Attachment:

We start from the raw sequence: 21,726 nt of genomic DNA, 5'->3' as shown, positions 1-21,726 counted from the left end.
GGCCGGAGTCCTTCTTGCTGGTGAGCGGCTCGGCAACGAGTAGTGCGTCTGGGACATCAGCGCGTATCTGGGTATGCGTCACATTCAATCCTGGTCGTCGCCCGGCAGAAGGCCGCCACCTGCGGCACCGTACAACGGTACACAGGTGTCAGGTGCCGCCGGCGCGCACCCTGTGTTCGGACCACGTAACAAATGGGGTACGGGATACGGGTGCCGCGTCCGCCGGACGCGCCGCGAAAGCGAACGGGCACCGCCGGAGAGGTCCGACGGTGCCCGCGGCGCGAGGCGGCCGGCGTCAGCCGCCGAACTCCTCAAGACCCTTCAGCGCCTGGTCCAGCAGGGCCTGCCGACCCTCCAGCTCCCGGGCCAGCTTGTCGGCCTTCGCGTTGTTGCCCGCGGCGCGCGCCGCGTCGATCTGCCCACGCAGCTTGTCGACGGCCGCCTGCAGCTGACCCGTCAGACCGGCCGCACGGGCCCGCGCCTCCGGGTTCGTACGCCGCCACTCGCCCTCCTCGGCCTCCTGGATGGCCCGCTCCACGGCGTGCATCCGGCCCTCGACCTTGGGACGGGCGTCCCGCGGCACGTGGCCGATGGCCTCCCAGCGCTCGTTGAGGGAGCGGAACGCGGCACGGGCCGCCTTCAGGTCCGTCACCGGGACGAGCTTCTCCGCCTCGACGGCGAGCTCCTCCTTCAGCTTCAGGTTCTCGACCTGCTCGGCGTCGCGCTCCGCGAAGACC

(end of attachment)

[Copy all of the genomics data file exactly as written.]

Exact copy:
We start from the raw sequence: 21,726 nt of genomic DNA, 5'->3' as shown, positions 1-21,726 counted from the left end.
GGCCGGAGTCCTTCTTGCTGGTGAGCGGCTCGGCAACGAGTAGTGCGTCTGGGACATCAGCGCGTATCTGGGTATGCGTCACATTCAATCCTGGTCGTCGCCCGGCAGAAGGCCGCCACCTGCGGCACCGTACAACGGTACACAGGTGTCAGGTGCCGCCGGCGCGCACCCTGTGTTCGGACCACGTAACAAATGGGGTACGGGATACGGGTGCCGCGTCCGCCGGACGCGCCGCGAAAGCGAACGGGCACCGCCGGAGAGGTCCGACGGTGCCCGCGGCGCGAGGCGGCCGGCGTCAGCCGCCGAACTCCTCAAGACCCTTCAGCGCCTGGTCCAGCAGGGCCTGCCGACCCTCCAGCTCCCGGGCCAGCTTGTCGGCCTTCGCGTTGTTGCCCGCGGCGCGCGCCGCGTCGATCTGCCCACGCAGCTTGTCGACGGCCGCCTGCAGCTGACCCGTCAGACCGGCCGCACGGGCCCGCGCCTCCGGGTTCGTACGCCGCCACTCGCCCTCCTCGGCCTCCTGGATGGCCCGCTCCACGGCGTGCATCCGGCCCTCGACCTTGGGACGGGCGTCCCGCGGCACGTGGCCGATGGCCTCCCAGCGCTCGTTGAGGGAGCGGAACGCGGCACGGGCCGCCTTCAGGTCCGTCACCGGGACGAGCTTCTCCGCCTCGACGGCGAGCTCCTCCTTCAGCTTCAGGTTCTCGACCTGCTCGGCGTCGCGCTCCGCGAAGACC